The Middle Settlement

One key issue is that carving a settlement out of virgin wilderness requires a very different population and skill mix than an already running medieval community.

Firstly it may take several years before you become more or less self-sufficient – particularly if there is a lot of forest to be chopped down, the need to build a fort before you can start planting crops, pesky goblins or whatever to be exterminated etc.

So initially you need lumberjacks, carpenters, blacksmiths, foresters and so on a lot more than peasants – some of these will happily convert into farmers later, others will move on.

Once the first wave has cleared the forest, built some basic infrastructure and established a secure border of some sort then you can bring in a second wave of peasants proper along with their livestock.

Once the peasants are in place and producing a surplus that should start attracting the odd trader and specialist craftsmen.

But even the best laid plans can be destroyed by an epidemic, a storm, a drought, an earthquake, a raid or whatever.

For this reason much of the pioneer work in eastern Europe was led by religious orders who had the resources to deal with such risks and a ready-made labour force of more than usual dedication – a mere knight should have a lot more problems funding the project and particularly finding settlers of the right calibre.

The Eastern Settlement, located at about 45 degrees West and 61 degrees North, was the largest. The remains of almost 450 farms have been identified in this area clustered in the sheltered areas of the inner fjords. Eric the Red settled at Brattahlid on Ericsfjord. Most of walls of the structures at Brattahlid that have been excavated are from a date later than the settlement period, but some of the foundations of the house may date from that time. A small turf church some distance from the farm had been identified as Tjodhild’s church described in the Sagas.

A small area called the Middle Settlement was located at about 48 degrees West and 62 degrees North. This settlement area consisted of about 20 farms streched along the coast near modern Ivigtut.

The Western Settlement was centered around the present day Godthabsfjord at about 51 degrees West and 64 degrees North. Sandenes on the inner fjord area of the Western Settlement has been extensively excavated. Established before the twelfth century, it consists of stone and turf farm buildings with evidence that the interior was were covered with wooden boards. A wooden sheath used for holding iron shears was also found here.

A study of animal bones excavated from Viking Age farms shows that sheep, cattle and goats were all raised there. Seal and Caribou supplimented their diet.

The settlers found that the area to the north of the Western Settlement, called the Nordseta, was good for hunting, fishing and gathering driftwood. A stone inscribed with runes has been found telling that in 1333, three Greenlanders wintered on the island of Kingigtorssuaq just below 73 degrees north. There is also evidence of voyages to the Canadian arctic. Two cairns have been discovered in Jones Sound above 76 degrees North and two more have been found on Washington Irving Island at 79 degrees north.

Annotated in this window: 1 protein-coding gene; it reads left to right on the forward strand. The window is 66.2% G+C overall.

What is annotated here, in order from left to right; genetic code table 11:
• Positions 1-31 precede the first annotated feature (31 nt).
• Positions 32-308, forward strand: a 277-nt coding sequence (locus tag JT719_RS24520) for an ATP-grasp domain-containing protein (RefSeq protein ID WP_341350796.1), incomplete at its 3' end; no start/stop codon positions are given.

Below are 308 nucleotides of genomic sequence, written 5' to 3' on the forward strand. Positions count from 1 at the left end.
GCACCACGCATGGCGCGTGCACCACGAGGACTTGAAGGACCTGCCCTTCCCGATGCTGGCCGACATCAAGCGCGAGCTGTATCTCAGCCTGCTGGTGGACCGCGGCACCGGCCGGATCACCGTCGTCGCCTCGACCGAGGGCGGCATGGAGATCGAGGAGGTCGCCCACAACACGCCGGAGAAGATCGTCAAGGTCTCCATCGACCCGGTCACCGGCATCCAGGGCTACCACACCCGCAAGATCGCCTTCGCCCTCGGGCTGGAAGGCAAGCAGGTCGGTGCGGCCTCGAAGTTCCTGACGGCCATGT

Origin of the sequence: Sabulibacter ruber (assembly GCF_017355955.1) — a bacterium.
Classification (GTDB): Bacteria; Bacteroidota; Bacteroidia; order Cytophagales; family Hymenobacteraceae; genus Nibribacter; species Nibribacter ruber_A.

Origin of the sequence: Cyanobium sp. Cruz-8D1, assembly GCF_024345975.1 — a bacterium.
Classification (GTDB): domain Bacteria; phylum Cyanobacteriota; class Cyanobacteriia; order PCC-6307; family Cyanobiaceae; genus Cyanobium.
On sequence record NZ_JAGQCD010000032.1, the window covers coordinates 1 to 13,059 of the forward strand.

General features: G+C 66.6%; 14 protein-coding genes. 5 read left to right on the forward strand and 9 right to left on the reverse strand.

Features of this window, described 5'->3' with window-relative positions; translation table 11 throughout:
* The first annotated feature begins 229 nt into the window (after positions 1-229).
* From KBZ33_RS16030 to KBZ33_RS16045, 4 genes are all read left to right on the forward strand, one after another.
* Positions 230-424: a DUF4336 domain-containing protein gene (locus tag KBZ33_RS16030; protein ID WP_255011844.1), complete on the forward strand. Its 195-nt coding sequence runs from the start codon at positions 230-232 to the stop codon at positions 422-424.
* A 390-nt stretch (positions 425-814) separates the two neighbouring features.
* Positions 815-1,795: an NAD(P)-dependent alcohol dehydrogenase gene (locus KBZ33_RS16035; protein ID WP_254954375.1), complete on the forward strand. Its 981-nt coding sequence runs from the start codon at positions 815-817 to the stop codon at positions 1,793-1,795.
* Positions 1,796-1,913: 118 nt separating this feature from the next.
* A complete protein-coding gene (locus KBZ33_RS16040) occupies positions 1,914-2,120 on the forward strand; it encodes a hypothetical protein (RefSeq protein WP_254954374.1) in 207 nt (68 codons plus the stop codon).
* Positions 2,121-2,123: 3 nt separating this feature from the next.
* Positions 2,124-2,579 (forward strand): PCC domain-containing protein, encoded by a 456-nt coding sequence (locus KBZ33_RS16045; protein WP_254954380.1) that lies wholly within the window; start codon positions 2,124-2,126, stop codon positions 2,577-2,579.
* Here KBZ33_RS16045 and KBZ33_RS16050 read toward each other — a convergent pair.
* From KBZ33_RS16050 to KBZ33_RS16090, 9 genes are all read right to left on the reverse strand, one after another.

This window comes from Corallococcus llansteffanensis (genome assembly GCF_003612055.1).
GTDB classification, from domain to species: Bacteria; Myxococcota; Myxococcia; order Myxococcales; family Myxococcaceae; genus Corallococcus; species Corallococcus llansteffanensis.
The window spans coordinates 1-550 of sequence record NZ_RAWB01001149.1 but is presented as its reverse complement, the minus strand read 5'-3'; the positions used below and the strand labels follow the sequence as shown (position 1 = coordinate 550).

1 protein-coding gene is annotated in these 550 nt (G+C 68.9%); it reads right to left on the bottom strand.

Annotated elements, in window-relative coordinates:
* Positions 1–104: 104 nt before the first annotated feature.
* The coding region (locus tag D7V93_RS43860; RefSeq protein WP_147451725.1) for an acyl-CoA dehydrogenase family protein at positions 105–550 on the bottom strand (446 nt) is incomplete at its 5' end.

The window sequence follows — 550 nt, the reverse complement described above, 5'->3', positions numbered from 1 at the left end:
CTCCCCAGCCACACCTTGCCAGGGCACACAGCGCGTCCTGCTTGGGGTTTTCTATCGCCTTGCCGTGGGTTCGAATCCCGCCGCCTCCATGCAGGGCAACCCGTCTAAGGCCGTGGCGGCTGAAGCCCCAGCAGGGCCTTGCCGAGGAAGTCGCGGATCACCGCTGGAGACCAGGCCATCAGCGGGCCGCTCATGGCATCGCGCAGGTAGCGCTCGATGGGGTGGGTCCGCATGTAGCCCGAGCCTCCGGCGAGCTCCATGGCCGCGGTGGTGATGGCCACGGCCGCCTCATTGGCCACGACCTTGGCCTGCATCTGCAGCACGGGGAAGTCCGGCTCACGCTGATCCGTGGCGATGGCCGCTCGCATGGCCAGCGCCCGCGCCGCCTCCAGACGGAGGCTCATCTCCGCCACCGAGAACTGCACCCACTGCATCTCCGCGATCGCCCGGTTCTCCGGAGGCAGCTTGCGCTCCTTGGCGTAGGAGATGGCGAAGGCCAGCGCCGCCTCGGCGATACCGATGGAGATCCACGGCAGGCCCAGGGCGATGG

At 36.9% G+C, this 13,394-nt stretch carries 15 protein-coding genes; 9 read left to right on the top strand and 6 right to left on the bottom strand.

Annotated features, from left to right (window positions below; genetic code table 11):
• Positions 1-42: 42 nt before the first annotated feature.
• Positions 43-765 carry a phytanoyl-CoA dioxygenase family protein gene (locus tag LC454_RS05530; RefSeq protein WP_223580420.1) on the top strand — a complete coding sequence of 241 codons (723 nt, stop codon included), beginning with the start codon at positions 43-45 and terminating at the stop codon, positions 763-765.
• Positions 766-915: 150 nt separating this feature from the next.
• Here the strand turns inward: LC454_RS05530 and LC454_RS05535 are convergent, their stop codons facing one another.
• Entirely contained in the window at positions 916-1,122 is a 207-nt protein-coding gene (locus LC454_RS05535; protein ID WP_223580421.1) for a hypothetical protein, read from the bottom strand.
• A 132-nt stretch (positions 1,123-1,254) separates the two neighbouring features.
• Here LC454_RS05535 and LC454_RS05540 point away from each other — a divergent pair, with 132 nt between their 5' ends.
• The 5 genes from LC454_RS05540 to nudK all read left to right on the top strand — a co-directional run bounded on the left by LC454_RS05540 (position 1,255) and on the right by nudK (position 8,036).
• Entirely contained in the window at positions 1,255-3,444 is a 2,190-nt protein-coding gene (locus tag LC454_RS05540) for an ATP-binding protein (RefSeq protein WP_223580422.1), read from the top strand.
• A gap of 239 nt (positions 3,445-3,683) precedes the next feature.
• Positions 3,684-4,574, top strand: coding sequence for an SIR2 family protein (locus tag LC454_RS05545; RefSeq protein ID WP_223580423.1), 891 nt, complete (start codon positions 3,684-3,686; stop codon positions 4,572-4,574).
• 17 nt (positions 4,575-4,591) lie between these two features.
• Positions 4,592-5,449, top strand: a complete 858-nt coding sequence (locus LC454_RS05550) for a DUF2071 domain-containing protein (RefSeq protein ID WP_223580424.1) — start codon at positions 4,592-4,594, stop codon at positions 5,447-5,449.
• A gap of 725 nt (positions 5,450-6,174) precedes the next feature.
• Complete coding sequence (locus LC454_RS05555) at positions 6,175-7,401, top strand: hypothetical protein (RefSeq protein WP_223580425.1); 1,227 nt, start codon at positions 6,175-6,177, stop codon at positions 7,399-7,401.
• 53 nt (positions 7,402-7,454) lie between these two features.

Ivittuut (old spelling: Ivigtût) is an abandoned mining town in the Sermersooq municipality in southwestern Greenland. It holds the record for Greenland’s highest recorded temperature of 30.1 °C (86.2 °F).1 The lowest recorded temperature was −28.9 °C (−20.0 °F). The name of the settlement means the grassy place in Greenlandic.2 The town has a 5 kilometer road that connets it to Kangilinnguitit is also the only town in Greenland to have roads leading to another.

In Greenland and Vinland, contact was with indigenous maritime hunter-gatherers rather than agriculturalists. The Vinland contact rapidly resulted in victory for the local population—hostility of the local Skraeling.

In Greenland, a still poorly understood contact between Norse settlers and Dorset Paleo-Eskimo hunters resulted in a distribution of Norse farming settlements along the southwest coast and Dorset settlements far to the north in the Thule district. As they had in Iceland and the Faeroes, in Greenland the Norse again took over ecosystems unexploited by large-scale farming and again set up a new cultural and economic landscape.

Archaeological evidence also suggests a sharply stratified medieval society, with the bishop’s manor providing housing for more than one hundred cattle, whereas most farms had room for only two or three head.

The Greenlandic economy was based partly on domestic stock, but with considerable supplement from hunted caribou and seals. Fishing seems to have played a minor role in Greenland, with walrus hide and ivory, polar bear and fox skins providing the key export products. In 1127 the Greenlandic chieftains traded a live polar bear to the king of Norway to get their own bishop, who appears to have rapidly taken the best land in the eastern settlement for his manor. By the fourteenth century, Greenland boasted a monastery and nunnery as well as some of the largest stone churches in the North Atlantic.